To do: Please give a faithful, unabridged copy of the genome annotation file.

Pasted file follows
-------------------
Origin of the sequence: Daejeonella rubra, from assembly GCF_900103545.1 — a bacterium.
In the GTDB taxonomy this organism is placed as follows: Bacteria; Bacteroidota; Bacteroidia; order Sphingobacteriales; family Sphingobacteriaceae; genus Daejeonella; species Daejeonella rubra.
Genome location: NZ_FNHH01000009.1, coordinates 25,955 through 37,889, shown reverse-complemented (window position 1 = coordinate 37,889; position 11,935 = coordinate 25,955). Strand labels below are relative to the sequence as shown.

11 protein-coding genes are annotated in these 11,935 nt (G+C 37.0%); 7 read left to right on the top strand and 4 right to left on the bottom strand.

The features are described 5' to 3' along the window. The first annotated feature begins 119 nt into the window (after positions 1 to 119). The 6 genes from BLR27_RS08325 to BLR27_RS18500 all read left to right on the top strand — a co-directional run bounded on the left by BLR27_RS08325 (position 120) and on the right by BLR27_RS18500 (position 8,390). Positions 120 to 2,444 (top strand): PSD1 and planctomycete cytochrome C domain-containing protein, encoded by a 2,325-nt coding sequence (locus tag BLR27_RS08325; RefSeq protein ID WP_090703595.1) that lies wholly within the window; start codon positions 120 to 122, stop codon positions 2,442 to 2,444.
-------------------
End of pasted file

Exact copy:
Origin of the sequence: Daejeonella rubra, from assembly GCF_900103545.1 — a bacterium.
In the GTDB taxonomy this organism is placed as follows: Bacteria; Bacteroidota; Bacteroidia; order Sphingobacteriales; family Sphingobacteriaceae; genus Daejeonella; species Daejeonella rubra.
Genome location: NZ_FNHH01000009.1, coordinates 25,955 through 37,889, shown reverse-complemented (window position 1 = coordinate 37,889; position 11,935 = coordinate 25,955). Strand labels below are relative to the sequence as shown.

11 protein-coding genes are annotated in these 11,935 nt (G+C 37.0%); 7 read left to right on the top strand and 4 right to left on the bottom strand.

The features are described 5' to 3' along the window. The first annotated feature begins 119 nt into the window (after positions 1 to 119). The 6 genes from BLR27_RS08325 to BLR27_RS18500 all read left to right on the top strand — a co-directional run bounded on the left by BLR27_RS08325 (position 120) and on the right by BLR27_RS18500 (position 8,390). Positions 120 to 2,444 (top strand): PSD1 and planctomycete cytochrome C domain-containing protein, encoded by a 2,325-nt coding sequence (locus tag BLR27_RS08325; RefSeq protein ID WP_090703595.1) that lies wholly within the window; start codon positions 120 to 122, stop codon positions 2,442 to 2,444.